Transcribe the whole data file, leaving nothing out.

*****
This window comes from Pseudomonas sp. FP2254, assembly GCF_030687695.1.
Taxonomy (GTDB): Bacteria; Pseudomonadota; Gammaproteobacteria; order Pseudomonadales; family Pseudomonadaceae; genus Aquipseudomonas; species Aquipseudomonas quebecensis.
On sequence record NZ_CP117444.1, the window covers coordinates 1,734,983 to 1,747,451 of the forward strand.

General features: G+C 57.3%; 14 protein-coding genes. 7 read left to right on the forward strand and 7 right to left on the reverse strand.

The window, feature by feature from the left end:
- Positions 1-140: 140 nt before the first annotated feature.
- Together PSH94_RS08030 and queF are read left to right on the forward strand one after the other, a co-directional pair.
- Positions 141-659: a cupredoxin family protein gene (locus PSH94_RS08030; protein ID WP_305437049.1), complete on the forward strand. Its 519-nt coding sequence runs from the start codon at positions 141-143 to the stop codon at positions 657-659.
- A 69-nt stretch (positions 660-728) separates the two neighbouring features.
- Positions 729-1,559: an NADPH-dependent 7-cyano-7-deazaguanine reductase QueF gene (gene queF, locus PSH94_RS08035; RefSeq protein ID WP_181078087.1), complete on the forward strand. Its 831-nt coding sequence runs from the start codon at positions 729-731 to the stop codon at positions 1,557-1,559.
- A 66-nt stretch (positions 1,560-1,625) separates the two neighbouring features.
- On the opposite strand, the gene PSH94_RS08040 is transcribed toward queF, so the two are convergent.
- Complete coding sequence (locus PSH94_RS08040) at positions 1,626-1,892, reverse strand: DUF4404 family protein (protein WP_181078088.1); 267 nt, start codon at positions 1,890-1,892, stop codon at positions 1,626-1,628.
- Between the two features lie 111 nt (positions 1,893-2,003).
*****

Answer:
This window comes from Pseudomonas sp. FP2254, assembly GCF_030687695.1.
Taxonomy (GTDB): Bacteria; Pseudomonadota; Gammaproteobacteria; order Pseudomonadales; family Pseudomonadaceae; genus Aquipseudomonas; species Aquipseudomonas quebecensis.
On sequence record NZ_CP117444.1, the window covers coordinates 1,734,983 to 1,747,451 of the forward strand.

General features: G+C 57.3%; 14 protein-coding genes. 7 read left to right on the forward strand and 7 right to left on the reverse strand.

The window, feature by feature from the left end:
- Positions 1-140: 140 nt before the first annotated feature.
- Together PSH94_RS08030 and queF are read left to right on the forward strand one after the other, a co-directional pair.
- Positions 141-659: a cupredoxin family protein gene (locus PSH94_RS08030; protein ID WP_305437049.1), complete on the forward strand. Its 519-nt coding sequence runs from the start codon at positions 141-143 to the stop codon at positions 657-659.
- A 69-nt stretch (positions 660-728) separates the two neighbouring features.
- Positions 729-1,559: an NADPH-dependent 7-cyano-7-deazaguanine reductase QueF gene (gene queF, locus PSH94_RS08035; RefSeq protein ID WP_181078087.1), complete on the forward strand. Its 831-nt coding sequence runs from the start codon at positions 729-731 to the stop codon at positions 1,557-1,559.
- A 66-nt stretch (positions 1,560-1,625) separates the two neighbouring features.
- On the opposite strand, the gene PSH94_RS08040 is transcribed toward queF, so the two are convergent.
- Complete coding sequence (locus PSH94_RS08040) at positions 1,626-1,892, reverse strand: DUF4404 family protein (protein WP_181078088.1); 267 nt, start codon at positions 1,890-1,892, stop codon at positions 1,626-1,628.
- Between the two features lie 111 nt (positions 1,893-2,003).